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Don’t Wait to Ask For Help July 20, 2012

Posted by ijwoods in Blog+.
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I’m a bit delinquent with this post. Last weekend I made the really bad decision to heat up a can of Indian food which had some white fuzz on top. I was so hungry I convinced myself that scraping off the fuzz would be fine. It wasn’t. Within a few hours I was slammed with a severe case of food poisoning and suffered through it till early the next morning. Now after several days I am almost fully recovered. The only help I managed to ask for during this ordeal was a cryptic email to a friend saying “check on me Tuesday and make sure I’m still alive”.  Of course the person I chose only checks email when the comet Kohoutek rounds the sun, so thankfully I’m still here.

All this got me thinking about my abysmal track record of asking for help. One thing I was so sure I learned during my caregiving time was that no matter what, when help is needed, ask for it. As a matter of fact, don’t even wait until that time, be way ahead of the curve.

Although I eventually did ask for help from friends and family, while caregiving K, it was a bit too late in the process. By the time I wised up to the fact that I was in over my head, getting help was like chasing a shadow. In the end it all worked out fine but that was more God’s mercy on K than any of my preparations.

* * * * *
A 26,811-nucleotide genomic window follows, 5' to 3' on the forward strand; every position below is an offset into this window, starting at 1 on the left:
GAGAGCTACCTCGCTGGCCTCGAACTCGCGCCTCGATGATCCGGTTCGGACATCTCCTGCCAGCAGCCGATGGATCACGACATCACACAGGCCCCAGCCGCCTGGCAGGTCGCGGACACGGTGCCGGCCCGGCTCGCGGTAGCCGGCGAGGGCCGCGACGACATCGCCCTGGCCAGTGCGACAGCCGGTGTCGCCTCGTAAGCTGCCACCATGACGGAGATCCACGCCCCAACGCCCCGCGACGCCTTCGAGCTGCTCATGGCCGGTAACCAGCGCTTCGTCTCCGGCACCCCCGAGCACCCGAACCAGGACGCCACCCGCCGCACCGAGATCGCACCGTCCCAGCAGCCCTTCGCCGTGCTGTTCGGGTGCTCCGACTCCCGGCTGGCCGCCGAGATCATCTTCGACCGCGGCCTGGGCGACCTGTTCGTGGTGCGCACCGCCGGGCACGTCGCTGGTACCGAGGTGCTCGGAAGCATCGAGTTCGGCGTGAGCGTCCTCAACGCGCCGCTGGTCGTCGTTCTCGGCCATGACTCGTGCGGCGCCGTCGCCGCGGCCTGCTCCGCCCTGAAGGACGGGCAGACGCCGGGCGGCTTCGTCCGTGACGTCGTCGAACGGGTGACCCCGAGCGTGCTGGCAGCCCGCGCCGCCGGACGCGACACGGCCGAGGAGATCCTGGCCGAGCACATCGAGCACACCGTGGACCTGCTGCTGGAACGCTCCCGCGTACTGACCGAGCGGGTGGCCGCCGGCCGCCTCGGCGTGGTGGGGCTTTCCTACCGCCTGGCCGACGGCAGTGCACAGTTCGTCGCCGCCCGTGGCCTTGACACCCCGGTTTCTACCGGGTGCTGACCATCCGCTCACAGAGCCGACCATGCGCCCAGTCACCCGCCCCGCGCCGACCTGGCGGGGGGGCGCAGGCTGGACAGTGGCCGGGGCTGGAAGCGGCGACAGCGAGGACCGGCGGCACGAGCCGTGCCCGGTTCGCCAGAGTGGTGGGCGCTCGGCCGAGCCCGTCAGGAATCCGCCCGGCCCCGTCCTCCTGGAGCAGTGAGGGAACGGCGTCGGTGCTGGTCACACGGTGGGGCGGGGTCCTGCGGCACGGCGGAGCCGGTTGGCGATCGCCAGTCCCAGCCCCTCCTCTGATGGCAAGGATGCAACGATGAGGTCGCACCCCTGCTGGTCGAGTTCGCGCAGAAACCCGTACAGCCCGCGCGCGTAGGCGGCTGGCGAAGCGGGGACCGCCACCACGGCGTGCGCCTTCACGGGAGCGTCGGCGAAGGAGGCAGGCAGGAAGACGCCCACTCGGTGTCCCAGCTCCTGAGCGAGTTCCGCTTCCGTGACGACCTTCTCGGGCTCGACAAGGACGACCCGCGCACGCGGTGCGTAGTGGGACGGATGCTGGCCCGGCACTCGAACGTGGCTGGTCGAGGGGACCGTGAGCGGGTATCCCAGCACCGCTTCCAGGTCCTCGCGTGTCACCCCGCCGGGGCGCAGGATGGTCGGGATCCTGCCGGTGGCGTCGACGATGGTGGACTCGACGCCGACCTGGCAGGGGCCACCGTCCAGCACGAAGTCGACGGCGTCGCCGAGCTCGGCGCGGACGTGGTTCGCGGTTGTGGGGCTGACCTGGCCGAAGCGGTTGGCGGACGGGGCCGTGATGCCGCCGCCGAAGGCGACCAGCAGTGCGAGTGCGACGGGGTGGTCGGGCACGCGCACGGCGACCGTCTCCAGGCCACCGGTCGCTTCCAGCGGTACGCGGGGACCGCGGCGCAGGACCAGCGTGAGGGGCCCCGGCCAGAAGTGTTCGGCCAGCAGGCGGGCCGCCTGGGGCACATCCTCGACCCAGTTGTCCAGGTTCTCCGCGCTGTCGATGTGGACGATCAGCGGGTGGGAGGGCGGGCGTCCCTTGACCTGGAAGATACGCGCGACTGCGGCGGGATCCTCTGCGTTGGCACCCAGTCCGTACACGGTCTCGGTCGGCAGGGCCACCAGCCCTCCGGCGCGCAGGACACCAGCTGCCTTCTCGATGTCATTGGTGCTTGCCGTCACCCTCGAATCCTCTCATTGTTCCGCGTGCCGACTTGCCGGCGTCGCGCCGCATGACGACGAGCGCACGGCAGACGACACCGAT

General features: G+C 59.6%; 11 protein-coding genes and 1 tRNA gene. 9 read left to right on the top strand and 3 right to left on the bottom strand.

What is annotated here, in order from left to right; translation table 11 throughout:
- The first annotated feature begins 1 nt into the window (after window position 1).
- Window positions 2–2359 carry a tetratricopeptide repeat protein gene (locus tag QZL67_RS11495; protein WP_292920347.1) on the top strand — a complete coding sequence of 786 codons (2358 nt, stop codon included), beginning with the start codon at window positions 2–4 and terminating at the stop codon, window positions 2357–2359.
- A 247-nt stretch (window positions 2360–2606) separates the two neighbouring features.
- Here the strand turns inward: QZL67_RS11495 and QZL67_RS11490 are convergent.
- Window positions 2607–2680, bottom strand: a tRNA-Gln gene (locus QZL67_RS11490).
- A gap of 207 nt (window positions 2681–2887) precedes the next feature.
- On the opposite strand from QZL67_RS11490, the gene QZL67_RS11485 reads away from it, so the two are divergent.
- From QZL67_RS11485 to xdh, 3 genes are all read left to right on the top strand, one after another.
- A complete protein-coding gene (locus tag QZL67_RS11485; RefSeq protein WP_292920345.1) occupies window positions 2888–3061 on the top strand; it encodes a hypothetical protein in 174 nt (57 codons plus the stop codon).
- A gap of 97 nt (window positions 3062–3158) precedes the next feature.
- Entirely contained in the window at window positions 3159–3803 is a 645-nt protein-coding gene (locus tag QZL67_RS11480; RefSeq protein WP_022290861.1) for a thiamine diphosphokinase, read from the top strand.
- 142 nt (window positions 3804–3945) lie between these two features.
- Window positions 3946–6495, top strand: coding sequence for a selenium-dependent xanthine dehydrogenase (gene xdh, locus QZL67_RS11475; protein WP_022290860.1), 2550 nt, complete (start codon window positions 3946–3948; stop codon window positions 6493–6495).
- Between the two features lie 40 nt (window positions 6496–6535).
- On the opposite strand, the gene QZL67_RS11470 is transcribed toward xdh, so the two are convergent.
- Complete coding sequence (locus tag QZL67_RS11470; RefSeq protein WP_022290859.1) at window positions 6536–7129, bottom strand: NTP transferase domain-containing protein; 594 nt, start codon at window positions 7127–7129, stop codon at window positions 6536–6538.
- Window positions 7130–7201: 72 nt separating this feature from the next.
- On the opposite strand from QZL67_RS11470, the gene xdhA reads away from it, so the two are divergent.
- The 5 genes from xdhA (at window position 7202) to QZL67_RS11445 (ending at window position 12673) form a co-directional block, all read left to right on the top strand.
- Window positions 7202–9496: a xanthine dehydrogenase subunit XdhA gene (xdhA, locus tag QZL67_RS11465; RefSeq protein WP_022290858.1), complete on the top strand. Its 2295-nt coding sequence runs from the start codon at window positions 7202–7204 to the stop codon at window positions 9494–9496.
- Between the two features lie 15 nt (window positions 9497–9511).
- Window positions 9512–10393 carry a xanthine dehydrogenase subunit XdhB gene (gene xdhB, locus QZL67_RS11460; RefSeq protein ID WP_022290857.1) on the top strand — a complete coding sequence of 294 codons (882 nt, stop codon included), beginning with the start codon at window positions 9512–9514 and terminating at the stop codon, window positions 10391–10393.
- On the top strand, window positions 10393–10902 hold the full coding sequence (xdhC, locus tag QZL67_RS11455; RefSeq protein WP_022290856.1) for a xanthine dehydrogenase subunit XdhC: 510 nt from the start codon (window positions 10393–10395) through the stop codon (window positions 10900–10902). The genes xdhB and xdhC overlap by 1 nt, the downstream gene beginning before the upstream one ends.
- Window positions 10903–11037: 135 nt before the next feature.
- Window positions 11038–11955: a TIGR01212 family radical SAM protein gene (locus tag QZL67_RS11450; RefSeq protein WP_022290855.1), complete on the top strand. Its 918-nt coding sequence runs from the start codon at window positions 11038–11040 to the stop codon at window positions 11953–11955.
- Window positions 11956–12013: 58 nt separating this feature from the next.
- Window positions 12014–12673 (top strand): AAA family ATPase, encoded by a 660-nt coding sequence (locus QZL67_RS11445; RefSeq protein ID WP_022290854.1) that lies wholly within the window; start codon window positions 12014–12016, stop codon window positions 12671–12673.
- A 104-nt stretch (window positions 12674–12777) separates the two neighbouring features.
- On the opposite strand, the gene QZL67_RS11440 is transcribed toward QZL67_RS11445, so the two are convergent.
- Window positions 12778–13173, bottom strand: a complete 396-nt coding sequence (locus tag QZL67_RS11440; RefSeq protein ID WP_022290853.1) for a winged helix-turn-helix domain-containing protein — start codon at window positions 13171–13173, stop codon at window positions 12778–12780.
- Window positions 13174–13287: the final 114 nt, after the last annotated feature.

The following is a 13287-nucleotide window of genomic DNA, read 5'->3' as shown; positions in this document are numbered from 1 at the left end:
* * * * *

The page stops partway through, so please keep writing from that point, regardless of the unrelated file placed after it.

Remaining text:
Because of my penchant for big-picture thinking I hardly considered the myriad of detail involved in caregiving. I work from home, and so figured I’d always be available. I make a habit of getting up from my desk often, (especially after having read so many articles that excessive sitting is as deadly as smoking). So checking on K or spending a little time with her here and there during the day was not out of line with my normal activities. Cooking her a little something or running an errand was very doable during work hours. And for a while that was fine.

Most people in a non-professional caregiving situation are also making sure they are able to pay the mortgage/rent, buy food, pay the gushing river of extra medical expenses and so on. The same went for me. I had to make sure we had adequate money coming in. As someone self employed I may have the luxury of flexibility but the grocery store still wants me to pay something for its items.